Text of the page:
Introduction to an Overfull Bladder
After a spinal cord injury, it is possible that your bladder may become "overfull." When the bladder has too much urine in it, it becomes overfull.
A bladder that is overfull most of the time gets stretched out and flabby. It can begin to lose its ability to contract and help in the emptying process. When urine is kept in the bladder too long it creates an environment where germs can grow and can lead to infection. The infection may even travel up into the kidneys and cause a kidney infection. If left untreated, stones can form in the kidneys and bladder.
High bladder pressure is another potential problem caused by an overfull bladder. High bladder pressure can cause urine to back up into the kidneys or change the integrity of the bladder wall itself. Both increase the chances of urinary tract infections.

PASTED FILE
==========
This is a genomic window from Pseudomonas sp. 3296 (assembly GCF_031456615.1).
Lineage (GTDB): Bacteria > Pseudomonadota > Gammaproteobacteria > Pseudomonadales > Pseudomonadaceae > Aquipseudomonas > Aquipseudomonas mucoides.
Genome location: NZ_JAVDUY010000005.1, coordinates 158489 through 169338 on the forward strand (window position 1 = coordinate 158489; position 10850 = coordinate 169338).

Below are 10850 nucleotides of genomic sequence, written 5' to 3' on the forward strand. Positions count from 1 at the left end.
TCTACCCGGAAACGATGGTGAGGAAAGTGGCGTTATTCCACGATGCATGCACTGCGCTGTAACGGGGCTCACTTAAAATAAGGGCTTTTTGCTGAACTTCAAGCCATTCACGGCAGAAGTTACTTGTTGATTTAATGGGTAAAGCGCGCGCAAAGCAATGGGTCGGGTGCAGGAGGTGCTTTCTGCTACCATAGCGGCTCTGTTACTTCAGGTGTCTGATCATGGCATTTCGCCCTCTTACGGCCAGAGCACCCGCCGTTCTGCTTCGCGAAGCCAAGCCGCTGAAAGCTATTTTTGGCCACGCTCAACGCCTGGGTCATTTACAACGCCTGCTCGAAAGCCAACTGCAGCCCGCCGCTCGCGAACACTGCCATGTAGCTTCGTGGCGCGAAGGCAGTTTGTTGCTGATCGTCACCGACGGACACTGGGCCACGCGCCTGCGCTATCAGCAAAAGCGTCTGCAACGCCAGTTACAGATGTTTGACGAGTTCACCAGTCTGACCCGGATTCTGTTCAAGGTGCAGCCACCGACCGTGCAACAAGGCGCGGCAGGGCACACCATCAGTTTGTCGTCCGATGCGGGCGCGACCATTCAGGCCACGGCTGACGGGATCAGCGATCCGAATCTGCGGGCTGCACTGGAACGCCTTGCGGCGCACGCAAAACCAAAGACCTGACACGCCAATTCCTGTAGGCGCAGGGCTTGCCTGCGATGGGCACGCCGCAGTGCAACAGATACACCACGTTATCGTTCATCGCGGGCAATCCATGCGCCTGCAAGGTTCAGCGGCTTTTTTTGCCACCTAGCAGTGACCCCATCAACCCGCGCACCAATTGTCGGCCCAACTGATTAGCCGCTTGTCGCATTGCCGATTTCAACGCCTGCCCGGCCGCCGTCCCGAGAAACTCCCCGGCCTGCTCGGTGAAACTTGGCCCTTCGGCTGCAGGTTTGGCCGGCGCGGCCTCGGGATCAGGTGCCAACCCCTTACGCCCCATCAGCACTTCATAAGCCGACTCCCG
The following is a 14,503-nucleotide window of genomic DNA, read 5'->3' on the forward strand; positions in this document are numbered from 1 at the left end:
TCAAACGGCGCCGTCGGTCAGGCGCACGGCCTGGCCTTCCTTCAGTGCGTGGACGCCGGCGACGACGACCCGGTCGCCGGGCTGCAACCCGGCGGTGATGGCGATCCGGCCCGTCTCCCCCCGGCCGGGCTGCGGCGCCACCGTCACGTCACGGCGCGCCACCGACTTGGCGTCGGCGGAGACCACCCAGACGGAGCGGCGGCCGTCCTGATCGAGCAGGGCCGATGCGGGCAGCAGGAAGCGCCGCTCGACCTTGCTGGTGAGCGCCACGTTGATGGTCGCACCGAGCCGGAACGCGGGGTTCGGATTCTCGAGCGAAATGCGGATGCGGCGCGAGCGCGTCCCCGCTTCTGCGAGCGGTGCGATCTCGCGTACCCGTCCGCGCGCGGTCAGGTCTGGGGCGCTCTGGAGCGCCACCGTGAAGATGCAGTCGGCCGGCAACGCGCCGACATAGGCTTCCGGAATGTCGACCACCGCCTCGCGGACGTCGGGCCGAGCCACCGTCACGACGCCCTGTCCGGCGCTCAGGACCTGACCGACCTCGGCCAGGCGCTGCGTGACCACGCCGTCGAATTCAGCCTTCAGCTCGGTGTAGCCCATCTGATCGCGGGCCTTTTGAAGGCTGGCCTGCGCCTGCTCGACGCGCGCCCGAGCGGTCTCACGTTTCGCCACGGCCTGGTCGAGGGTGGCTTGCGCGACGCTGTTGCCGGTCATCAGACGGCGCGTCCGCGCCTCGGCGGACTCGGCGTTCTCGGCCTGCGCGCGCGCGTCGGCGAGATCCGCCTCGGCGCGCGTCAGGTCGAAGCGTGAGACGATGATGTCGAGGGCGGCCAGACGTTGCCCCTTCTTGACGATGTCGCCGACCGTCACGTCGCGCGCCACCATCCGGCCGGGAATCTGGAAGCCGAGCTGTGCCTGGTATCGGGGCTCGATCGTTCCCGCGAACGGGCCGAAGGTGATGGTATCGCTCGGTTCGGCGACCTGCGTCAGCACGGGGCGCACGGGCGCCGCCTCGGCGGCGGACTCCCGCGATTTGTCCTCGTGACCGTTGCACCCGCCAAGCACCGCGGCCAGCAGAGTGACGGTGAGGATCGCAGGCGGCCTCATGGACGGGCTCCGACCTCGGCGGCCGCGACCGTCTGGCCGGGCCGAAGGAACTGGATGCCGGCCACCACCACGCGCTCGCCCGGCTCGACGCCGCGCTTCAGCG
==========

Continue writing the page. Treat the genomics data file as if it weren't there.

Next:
Overfull bladders are also the number one cause of Autonomic Dysreflexia, a potentially life-threatening condition associated with high blood pressure. See Chapter 3: Autonomic Dysreflexia
What Causes an Overfull Bladder?
- Not doing ICs on time
- Not emptying the bladder completely when doing an IC
- Not emptying the bladder completely when refluxing urine...a person who reflexes urine may use a condom catheter for his bladder program
|Signs that the Bladder is Overfull
|Treating an Overfull Bladder
|Feelings of bladder fullness even after emptying it by IC or condom
|Do ICs on time
|Leaking between ICs
|Limit fluid intake at end of day/before bedtime if high bladder volumes occur at night
|Increased amount of urine when doing ICs (more than 500 ccs or 16 oz)
|Be sure to empty the bladder completely when doing an IC or using a condom catheter
|Do ICs more often (every four hours instead of every 6 hours), if necessary
|Decrease fluid intake (follow the advice of the doctor about the amount
of fluids a person should have each day)